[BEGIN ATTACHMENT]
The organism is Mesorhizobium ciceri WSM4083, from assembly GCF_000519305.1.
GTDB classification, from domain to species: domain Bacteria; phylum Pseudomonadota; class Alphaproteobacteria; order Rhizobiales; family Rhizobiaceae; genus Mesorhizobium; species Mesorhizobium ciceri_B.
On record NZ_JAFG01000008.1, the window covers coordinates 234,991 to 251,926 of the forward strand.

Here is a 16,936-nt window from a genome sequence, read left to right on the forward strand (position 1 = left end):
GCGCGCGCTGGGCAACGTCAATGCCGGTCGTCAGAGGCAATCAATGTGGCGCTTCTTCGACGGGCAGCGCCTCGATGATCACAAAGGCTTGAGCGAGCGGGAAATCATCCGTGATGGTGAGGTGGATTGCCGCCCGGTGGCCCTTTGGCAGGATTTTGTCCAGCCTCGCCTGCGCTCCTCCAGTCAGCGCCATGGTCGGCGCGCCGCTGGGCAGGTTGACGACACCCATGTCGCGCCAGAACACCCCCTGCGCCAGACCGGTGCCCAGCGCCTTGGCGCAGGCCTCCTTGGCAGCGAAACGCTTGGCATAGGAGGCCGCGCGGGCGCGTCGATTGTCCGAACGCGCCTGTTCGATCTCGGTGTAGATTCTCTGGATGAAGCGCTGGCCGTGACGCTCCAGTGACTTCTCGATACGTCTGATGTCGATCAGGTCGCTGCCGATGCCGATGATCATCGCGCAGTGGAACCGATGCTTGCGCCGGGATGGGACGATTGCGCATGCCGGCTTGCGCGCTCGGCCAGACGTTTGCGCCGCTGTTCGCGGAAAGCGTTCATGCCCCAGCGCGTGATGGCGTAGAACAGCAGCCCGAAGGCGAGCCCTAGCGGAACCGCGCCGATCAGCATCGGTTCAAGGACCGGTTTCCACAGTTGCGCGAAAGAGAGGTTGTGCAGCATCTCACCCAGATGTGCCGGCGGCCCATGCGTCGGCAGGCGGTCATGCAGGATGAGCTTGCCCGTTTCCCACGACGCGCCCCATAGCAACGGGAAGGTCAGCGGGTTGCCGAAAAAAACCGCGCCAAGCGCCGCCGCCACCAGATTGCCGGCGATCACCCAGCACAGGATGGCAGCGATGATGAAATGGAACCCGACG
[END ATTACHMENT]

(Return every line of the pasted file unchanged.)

The organism is Mesorhizobium ciceri WSM4083, from assembly GCF_000519305.1.
GTDB classification, from domain to species: domain Bacteria; phylum Pseudomonadota; class Alphaproteobacteria; order Rhizobiales; family Rhizobiaceae; genus Mesorhizobium; species Mesorhizobium ciceri_B.
On record NZ_JAFG01000008.1, the window covers coordinates 234,991 to 251,926 of the forward strand.

Here is a 16,936-nt window from a genome sequence, read left to right on the forward strand (position 1 = left end):
GCGCGCGCTGGGCAACGTCAATGCCGGTCGTCAGAGGCAATCAATGTGGCGCTTCTTCGACGGGCAGCGCCTCGATGATCACAAAGGCTTGAGCGAGCGGGAAATCATCCGTGATGGTGAGGTGGATTGCCGCCCGGTGGCCCTTTGGCAGGATTTTGTCCAGCCTCGCCTGCGCTCCTCCAGTCAGCGCCATGGTCGGCGCGCCGCTGGGCAGGTTGACGACACCCATGTCGCGCCAGAACACCCCCTGCGCCAGACCGGTGCCCAGCGCCTTGGCGCAGGCCTCCTTGGCAGCGAAACGCTTGGCATAGGAGGCCGCGCGGGCGCGTCGATTGTCCGAACGCGCCTGTTCGATCTCGGTGTAGATTCTCTGGATGAAGCGCTGGCCGTGACGCTCCAGTGACTTCTCGATACGTCTGATGTCGATCAGGTCGCTGCCGATGCCGATGATCATCGCGCAGTGGAACCGATGCTTGCGCCGGGATGGGACGATTGCGCATGCCGGCTTGCGCGCTCGGCCAGACGTTTGCGCCGCTGTTCGCGGAAAGCGTTCATGCCCCAGCGCGTGATGGCGTAGAACAGCAGCCCGAAGGCGAGCCCTAGCGGAACCGCGCCGATCAGCATCGGTTCAAGGACCGGTTTCCACAGTTGCGCGAAAGAGAGGTTGTGCAGCATCTCACCCAGATGTGCCGGCGGCCCATGCGTCGGCAGGCGGTCATGCAGGATGAGCTTGCCCGTTTCCCACGACGCGCCCCATAGCAACGGGAAGGTCAGCGGGTTGCCGAAAAAAACCGCGCCAAGCGCCGCCGCCACCAGATTGCCGGCGATCACCCAGCACAGGATGGCAGCGATGATGAAATGGAACCCGACG